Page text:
America’s food supply is threatened by both terrorism and natural plant and animal diseases, and the nation is not prepared to deal with it, the president of Kansas State University testified to Congress Wednesday.
“Key components of America’s critical infrastructure – agriculture and food – are vulnerable to terrorist attack with bioweapons and un-deliberate infectious disease outbreaks, and I think the U.S. is unprepared to confront those threats,” said K-State President Richard Myers.
Myers, a retired four-star Air Force general who formerly served as chairman of the joint chiefs of staff, was invited to testify by Sen. Pat Roberts, R-Kansas and the chairman of the Agriculture Committee.
“Hungry people are unhappy people,” Myers said. “America still feeds the world and there is an urgent need to protect America’s food crops, food animals and food supply from naturally occurring and intentionally developed and delivered biological threats. Either could be devastating.”
Myers told the senators that K-State has been using its own biological isolation labs to jump-start research on four emerging animal diseases in anticipation of the opening of the National Bio and Agro-Defense Facility.
NBAF, a $1.25-billion national laboratory, is under construction adjacent to the K-State campus in Manhattan.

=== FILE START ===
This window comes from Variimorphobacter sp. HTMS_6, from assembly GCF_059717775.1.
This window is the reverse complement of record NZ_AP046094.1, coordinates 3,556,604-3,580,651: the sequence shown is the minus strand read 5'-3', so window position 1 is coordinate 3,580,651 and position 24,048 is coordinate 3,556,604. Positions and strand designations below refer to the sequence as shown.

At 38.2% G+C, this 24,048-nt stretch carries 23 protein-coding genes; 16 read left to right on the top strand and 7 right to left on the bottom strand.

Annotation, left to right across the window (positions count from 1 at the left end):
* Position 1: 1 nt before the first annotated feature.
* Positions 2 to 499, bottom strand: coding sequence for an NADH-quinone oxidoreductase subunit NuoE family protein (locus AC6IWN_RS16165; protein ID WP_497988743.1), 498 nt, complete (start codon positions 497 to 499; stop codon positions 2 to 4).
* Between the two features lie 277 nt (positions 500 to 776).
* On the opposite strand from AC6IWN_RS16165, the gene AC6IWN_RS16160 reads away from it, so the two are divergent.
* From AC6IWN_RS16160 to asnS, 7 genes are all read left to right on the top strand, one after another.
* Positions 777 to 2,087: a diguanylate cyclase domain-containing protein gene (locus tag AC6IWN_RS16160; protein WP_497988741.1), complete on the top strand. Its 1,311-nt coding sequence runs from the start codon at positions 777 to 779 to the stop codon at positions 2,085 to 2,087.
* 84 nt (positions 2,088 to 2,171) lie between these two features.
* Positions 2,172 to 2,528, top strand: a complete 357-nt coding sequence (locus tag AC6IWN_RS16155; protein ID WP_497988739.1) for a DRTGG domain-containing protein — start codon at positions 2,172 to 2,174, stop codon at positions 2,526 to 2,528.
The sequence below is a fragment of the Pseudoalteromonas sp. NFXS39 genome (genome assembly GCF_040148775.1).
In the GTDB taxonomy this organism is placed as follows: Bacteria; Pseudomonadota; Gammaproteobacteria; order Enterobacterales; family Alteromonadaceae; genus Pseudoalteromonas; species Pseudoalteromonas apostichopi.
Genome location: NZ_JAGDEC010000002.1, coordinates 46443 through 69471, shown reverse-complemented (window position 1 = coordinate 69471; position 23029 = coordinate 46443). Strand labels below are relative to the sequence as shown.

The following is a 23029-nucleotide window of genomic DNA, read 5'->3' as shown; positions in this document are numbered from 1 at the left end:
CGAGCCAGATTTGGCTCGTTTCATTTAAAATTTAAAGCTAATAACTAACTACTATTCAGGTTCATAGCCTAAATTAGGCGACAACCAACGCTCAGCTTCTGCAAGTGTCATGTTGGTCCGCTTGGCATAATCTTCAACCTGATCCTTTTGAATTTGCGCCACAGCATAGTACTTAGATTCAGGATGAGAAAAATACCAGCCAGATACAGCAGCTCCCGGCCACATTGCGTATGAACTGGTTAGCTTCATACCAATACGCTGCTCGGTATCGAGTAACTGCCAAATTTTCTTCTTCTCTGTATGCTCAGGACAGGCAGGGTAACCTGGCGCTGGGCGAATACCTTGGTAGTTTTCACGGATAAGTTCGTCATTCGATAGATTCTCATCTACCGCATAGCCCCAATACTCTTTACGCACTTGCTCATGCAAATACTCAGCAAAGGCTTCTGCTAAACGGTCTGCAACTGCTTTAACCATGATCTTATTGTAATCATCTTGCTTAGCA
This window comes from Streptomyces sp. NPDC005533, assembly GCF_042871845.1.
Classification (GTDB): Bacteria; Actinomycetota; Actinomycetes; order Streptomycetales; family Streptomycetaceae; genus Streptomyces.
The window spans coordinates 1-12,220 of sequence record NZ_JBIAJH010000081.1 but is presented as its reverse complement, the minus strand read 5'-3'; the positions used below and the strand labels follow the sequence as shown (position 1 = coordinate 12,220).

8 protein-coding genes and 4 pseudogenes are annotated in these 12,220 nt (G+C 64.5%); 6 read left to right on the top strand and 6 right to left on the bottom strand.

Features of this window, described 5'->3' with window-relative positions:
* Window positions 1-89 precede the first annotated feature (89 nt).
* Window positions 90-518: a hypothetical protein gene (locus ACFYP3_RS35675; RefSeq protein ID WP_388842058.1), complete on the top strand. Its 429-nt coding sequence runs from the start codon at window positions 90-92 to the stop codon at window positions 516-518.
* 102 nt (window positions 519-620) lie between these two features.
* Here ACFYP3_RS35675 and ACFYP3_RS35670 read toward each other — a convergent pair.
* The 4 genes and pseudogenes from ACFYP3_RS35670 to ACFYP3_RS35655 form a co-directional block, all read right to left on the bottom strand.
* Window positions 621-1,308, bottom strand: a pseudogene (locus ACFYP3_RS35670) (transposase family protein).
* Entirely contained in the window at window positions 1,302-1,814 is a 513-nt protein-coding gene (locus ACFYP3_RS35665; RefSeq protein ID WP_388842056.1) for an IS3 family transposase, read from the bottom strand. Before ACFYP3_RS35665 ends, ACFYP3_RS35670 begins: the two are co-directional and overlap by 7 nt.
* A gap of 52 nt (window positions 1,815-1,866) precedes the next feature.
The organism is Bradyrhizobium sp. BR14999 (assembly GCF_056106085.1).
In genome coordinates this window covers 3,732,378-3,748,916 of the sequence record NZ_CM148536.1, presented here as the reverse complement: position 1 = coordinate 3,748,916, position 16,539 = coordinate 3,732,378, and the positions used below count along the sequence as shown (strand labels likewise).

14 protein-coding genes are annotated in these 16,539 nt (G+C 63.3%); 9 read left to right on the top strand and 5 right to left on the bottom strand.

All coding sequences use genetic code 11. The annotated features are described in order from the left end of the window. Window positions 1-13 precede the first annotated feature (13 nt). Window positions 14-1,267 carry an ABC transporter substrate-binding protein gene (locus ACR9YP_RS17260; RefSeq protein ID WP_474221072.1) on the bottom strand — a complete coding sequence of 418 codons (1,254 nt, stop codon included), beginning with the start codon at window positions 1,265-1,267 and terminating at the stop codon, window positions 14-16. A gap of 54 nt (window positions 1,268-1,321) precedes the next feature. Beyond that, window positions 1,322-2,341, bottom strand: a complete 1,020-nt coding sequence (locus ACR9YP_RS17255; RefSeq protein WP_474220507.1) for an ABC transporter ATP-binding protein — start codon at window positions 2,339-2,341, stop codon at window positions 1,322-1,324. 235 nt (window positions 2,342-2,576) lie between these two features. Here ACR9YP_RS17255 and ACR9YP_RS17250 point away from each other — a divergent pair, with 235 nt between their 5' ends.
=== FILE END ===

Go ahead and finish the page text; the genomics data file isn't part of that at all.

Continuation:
But until it opens, the university will need federal funding to continue the research on the four diseases – Rift Valley fever, Japanese encephalitis and two variants of swine fever.
As part of its pitch to land the NBAF lab, Kansas committed to spend $35 million on that kind of research.
That commitment will end with a final state payment of $5 million in 2019, Myers said.
“There’s a big gap between that time and when NBAF will come on line” in 2022 or 2023, he testified.
When it comes to emerging disease research, “we can’t wait for NBAF to come on line with its funding to do that,” he said.
Myers didn’t specify how much money will be needed to continue the research.
He said remnants of the al-Qaida terrorist movement have been known to experiment with animal diseases in remote parts of Iraq since the U.S. chased them from Afghanistan.
“Al-Qaida may be down, but they’re not out,” he said.
Myers also told the senators the United States needs to fix a critical shortage of agricultural scientists, veterinarians and doctors who have the necessary security clearances to view and act on classified intelligence information.
Roberts said he thinks Myers’ recommendations need to be written into the next farm bill to emerge from Capitol Hill.
“I have long felt (agricultural security) is of the utmost importance, not only to farmers, ranchers and the agricultural value chain, but also to consumers, the American economy and the safety of our country,” he said.